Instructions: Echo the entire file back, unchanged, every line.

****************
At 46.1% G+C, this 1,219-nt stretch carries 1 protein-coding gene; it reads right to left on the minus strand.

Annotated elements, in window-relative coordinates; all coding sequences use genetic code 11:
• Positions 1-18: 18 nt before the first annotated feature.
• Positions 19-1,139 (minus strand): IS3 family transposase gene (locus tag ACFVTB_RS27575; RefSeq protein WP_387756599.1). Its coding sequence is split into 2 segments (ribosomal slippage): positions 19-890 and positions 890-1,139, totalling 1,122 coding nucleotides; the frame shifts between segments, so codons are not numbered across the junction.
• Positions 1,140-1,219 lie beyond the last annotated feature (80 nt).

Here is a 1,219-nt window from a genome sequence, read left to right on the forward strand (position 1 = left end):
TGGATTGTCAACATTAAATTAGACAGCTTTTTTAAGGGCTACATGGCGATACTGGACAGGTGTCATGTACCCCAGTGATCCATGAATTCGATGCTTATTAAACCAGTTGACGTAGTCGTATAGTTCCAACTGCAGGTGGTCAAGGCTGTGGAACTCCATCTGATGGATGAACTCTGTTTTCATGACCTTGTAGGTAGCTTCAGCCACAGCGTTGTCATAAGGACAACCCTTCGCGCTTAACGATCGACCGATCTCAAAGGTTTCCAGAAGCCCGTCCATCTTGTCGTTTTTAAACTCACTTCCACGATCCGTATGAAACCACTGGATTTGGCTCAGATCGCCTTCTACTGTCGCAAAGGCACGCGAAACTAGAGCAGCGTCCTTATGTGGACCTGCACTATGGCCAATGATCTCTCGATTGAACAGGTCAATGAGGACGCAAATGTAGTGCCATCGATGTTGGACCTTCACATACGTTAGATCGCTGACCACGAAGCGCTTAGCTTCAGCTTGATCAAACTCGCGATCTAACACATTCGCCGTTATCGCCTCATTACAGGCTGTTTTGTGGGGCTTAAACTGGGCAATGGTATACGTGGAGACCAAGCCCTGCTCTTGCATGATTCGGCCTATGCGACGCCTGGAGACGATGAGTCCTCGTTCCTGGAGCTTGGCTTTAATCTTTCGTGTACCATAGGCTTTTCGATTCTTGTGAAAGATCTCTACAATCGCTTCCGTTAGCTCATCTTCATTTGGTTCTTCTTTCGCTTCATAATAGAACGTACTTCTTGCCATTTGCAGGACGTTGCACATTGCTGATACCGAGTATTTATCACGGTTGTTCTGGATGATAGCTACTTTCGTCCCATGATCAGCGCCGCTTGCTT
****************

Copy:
At 46.1% G+C, this 1,219-nt stretch carries 1 protein-coding gene; it reads right to left on the minus strand.

Annotated elements, in window-relative coordinates; all coding sequences use genetic code 11:
• Positions 1-18: 18 nt before the first annotated feature.
• Positions 19-1,139 (minus strand): IS3 family transposase gene (locus tag ACFVTB_RS27575; RefSeq protein WP_387756599.1). Its coding sequence is split into 2 segments (ribosomal slippage): positions 19-890 and positions 890-1,139, totalling 1,122 coding nucleotides; the frame shifts between segments, so codons are not numbered across the junction.
• Positions 1,140-1,219 lie beyond the last annotated feature (80 nt).

Here is a 1,219-nt window from a genome sequence, read left to right on the forward strand (position 1 = left end):
TGGATTGTCAACATTAAATTAGACAGCTTTTTTAAGGGCTACATGGCGATACTGGACAGGTGTCATGTACCCCAGTGATCCATGAATTCGATGCTTATTAAACCAGTTGACGTAGTCGTATAGTTCCAACTGCAGGTGGTCAAGGCTGTGGAACTCCATCTGATGGATGAACTCTGTTTTCATGACCTTGTAGGTAGCTTCAGCCACAGCGTTGTCATAAGGACAACCCTTCGCGCTTAACGATCGACCGATCTCAAAGGTTTCCAGAAGCCCGTCCATCTTGTCGTTTTTAAACTCACTTCCACGATCCGTATGAAACCACTGGATTTGGCTCAGATCGCCTTCTACTGTCGCAAAGGCACGCGAAACTAGAGCAGCGTCCTTATGTGGACCTGCACTATGGCCAATGATCTCTCGATTGAACAGGTCAATGAGGACGCAAATGTAGTGCCATCGATGTTGGACCTTCACATACGTTAGATCGCTGACCACGAAGCGCTTAGCTTCAGCTTGATCAAACTCGCGATCTAACACATTCGCCGTTATCGCCTCATTACAGGCTGTTTTGTGGGGCTTAAACTGGGCAATGGTATACGTGGAGACCAAGCCCTGCTCTTGCATGATTCGGCCTATGCGACGCCTGGAGACGATGAGTCCTCGTTCCTGGAGCTTGGCTTTAATCTTTCGTGTACCATAGGCTTTTCGATTCTTGTGAAAGATCTCTACAATCGCTTCCGTTAGCTCATCTTCATTTGGTTCTTCTTTCGCTTCATAATAGAACGTACTTCTTGCCATTTGCAGGACGTTGCACATTGCTGATACCGAGTATTTATCACGGTTGTTCTGGATGATAGCTACTTTCGTCCCATGATCAGCGCCGCTTGCTT